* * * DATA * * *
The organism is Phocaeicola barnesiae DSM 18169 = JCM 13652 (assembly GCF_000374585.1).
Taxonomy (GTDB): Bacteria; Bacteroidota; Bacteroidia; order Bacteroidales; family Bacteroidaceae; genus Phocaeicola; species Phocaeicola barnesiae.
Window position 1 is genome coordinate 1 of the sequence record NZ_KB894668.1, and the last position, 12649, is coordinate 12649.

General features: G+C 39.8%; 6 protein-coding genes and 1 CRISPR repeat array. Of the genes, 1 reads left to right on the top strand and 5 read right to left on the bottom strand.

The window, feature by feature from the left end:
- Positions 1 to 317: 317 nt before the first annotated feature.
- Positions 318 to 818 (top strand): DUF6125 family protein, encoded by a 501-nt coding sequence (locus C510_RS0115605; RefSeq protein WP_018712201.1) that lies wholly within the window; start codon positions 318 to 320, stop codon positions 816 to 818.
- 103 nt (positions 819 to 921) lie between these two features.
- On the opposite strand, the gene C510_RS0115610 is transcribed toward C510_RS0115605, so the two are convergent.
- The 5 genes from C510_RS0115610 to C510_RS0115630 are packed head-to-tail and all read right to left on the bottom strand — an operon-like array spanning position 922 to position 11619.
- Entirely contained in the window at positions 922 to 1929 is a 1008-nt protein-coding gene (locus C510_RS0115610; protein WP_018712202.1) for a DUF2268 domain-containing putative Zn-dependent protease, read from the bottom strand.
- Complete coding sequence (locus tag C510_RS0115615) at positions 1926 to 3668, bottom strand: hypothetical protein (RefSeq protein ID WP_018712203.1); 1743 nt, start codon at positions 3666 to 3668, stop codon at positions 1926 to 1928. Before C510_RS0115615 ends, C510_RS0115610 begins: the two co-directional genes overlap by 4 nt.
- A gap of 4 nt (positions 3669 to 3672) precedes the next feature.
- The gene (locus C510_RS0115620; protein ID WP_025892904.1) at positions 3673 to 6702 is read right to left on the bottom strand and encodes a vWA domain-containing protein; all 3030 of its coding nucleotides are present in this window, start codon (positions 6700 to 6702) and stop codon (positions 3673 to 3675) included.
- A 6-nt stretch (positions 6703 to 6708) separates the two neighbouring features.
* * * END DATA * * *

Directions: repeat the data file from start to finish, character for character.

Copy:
The organism is Phocaeicola barnesiae DSM 18169 = JCM 13652 (assembly GCF_000374585.1).
Taxonomy (GTDB): Bacteria; Bacteroidota; Bacteroidia; order Bacteroidales; family Bacteroidaceae; genus Phocaeicola; species Phocaeicola barnesiae.
Window position 1 is genome coordinate 1 of the sequence record NZ_KB894668.1, and the last position, 12649, is coordinate 12649.

General features: G+C 39.8%; 6 protein-coding genes and 1 CRISPR repeat array. Of the genes, 1 reads left to right on the top strand and 5 read right to left on the bottom strand.

The window, feature by feature from the left end:
- Positions 1 to 317: 317 nt before the first annotated feature.
- Positions 318 to 818 (top strand): DUF6125 family protein, encoded by a 501-nt coding sequence (locus C510_RS0115605; RefSeq protein WP_018712201.1) that lies wholly within the window; start codon positions 318 to 320, stop codon positions 816 to 818.
- 103 nt (positions 819 to 921) lie between these two features.
- On the opposite strand, the gene C510_RS0115610 is transcribed toward C510_RS0115605, so the two are convergent.
- The 5 genes from C510_RS0115610 to C510_RS0115630 are packed head-to-tail and all read right to left on the bottom strand — an operon-like array spanning position 922 to position 11619.
- Entirely contained in the window at positions 922 to 1929 is a 1008-nt protein-coding gene (locus C510_RS0115610; protein WP_018712202.1) for a DUF2268 domain-containing putative Zn-dependent protease, read from the bottom strand.
- Complete coding sequence (locus tag C510_RS0115615) at positions 1926 to 3668, bottom strand: hypothetical protein (RefSeq protein ID WP_018712203.1); 1743 nt, start codon at positions 3666 to 3668, stop codon at positions 1926 to 1928. Before C510_RS0115615 ends, C510_RS0115610 begins: the two co-directional genes overlap by 4 nt.
- A gap of 4 nt (positions 3669 to 3672) precedes the next feature.
- The gene (locus C510_RS0115620; protein ID WP_025892904.1) at positions 3673 to 6702 is read right to left on the bottom strand and encodes a vWA domain-containing protein; all 3030 of its coding nucleotides are present in this window, start codon (positions 6700 to 6702) and stop codon (positions 3673 to 3675) included.
- A 6-nt stretch (positions 6703 to 6708) separates the two neighbouring features.